The role and future of the Commonwealth - Foreign Affairs Committee Contents


The moral authority of the Commonwealth has too often been undermined by the repressive actions of member governments. We were disturbed to note the ineffectiveness of the mechanisms for upholding the Commonwealth's values. We support the Eminent Persons Group's proposal for a Commonwealth Charter.

We conclude that continuing evidence of serious human rights abuses in Sri Lanka shows that the Commonwealth's decision to hold the 2013 Commonwealth Heads of Government Meeting in Colombo was wrong. The Prime Minister should publicly state his unwillingness to attend the meeting unless he receives convincing and independently-verified evidence of substantial and sustainable improvements in human and political rights in Sri Lanka.

The Commonwealth has appeared less active and less publicly visible in recent years and there is evidence that it is missing opportunities to influence events. The Commonwealth Secretariat must sharpen, strengthen and promote its diplomatic performance.

It is now nearly a year since the acceptance of many Eminent Persons Group recommendations at the 2011 CHOGM. The lengthy period of consultation and discussion over the EPG since October 2011 must not cause a loss of momentum in the process of implementing those recommendations.

We are not convinced that member states are making the most of the economic and trading opportunities offered by the Commonwealth.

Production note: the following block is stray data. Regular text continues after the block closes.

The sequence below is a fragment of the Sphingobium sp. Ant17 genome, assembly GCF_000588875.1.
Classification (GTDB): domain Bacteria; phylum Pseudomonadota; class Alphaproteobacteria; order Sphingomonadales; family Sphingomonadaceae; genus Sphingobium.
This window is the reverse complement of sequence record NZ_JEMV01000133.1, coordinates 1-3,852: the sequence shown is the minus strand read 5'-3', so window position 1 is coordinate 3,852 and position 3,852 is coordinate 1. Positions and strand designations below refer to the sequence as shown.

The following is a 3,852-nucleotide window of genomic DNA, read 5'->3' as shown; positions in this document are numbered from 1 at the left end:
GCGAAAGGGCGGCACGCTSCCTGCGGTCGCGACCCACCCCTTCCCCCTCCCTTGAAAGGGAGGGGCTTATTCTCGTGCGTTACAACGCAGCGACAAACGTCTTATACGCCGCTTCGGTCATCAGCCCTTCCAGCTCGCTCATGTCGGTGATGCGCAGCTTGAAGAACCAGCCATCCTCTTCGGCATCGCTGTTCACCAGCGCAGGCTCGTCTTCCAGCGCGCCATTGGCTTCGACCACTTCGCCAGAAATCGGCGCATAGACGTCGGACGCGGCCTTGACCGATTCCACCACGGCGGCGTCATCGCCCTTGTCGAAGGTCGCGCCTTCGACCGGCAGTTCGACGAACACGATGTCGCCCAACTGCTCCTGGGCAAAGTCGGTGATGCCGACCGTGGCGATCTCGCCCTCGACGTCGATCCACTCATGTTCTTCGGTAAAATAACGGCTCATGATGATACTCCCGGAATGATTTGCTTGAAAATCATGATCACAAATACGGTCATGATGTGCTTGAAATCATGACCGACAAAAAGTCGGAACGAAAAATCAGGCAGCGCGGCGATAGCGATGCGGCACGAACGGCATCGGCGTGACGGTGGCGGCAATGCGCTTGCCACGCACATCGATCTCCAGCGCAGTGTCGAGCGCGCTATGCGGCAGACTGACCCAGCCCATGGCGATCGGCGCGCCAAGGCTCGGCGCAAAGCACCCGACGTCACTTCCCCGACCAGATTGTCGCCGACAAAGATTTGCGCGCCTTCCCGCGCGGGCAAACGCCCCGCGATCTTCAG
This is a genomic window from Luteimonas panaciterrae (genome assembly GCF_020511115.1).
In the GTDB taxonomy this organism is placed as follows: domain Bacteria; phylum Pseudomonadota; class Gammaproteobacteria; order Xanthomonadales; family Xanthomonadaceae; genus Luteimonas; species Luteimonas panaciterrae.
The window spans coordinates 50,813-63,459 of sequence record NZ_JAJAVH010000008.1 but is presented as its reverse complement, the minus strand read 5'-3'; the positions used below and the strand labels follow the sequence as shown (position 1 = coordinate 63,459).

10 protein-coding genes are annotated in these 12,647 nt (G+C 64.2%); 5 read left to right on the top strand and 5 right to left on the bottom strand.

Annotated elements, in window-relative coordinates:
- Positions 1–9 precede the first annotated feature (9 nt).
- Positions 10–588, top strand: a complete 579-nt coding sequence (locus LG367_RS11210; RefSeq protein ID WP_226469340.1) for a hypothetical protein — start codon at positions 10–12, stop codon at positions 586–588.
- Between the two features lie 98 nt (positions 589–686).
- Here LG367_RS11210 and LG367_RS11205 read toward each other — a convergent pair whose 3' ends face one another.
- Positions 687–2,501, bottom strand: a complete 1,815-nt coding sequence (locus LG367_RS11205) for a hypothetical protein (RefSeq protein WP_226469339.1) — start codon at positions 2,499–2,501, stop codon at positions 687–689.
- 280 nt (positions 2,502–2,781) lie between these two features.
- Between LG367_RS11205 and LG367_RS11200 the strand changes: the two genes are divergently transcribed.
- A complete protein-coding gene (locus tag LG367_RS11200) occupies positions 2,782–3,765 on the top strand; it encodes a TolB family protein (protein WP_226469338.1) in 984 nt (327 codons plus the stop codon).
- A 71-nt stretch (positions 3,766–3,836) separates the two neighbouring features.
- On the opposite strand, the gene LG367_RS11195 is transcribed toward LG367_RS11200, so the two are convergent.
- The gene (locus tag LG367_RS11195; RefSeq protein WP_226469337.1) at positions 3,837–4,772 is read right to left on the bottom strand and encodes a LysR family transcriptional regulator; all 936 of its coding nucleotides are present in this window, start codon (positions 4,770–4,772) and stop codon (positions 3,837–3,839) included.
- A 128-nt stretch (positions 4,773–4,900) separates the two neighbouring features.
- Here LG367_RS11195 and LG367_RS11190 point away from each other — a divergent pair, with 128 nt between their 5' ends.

Part of the funding for Commonwealth Scholarships now comes from institutions of higher education. We are concerned that this could develop into an unsustainable burden on the limited funds available to those institutions. We recommend therefore that, recognising the importance of the Scholarships for the achievement of the UK's objectives, the Government should guarantee to maintain at least the current level of funding in real terms. The Government must bear in mind the possibly serious effects of a restrictive student visa policy on the wider interests of the UK.

The UK Government as a whole does not appear to have a clear and co-ordinated strategy for its relations with the Commonwealth. The several Government departments with an interest in Commonwealth matters should work together to develop a strategy for engagement with the Commonwealth, aimed at ensuring that the UK makes the most of the opportunities presented by the Commonwealth.

There is currently much debate about a possible re-evaluation of the relationship between the UK and the EU, and the economic opportunities presented by the Commonwealth certainly play a part in that debate. It is clear that the creation of a free trade area with Commonwealth countries would require a fundamental and potentially risky change in the UK's relationship with the European Union, and the benefits may not outweigh the disadvantages.

We welcome the fact that the Commonwealth continues to attract interest from potential new members, and see advantages in greater diversity and an extended global reach for the Commonwealth. However it is crucial that the application process is rigorous and that any new members are appropriate additions to the Commonwealth 'family', closely adhering at all times to its principles and values.

There are substantial arguments in favour of stronger connections between the Commonwealth and the Crown Dependencies and Overseas Territories, all of which can benefit from closer relationships. However, we are also aware of the constitutional objections, both in the UK and in other countries across the Commonwealth, to the institution of a wholly new category of Commonwealth member.

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Prepared 15 November 2012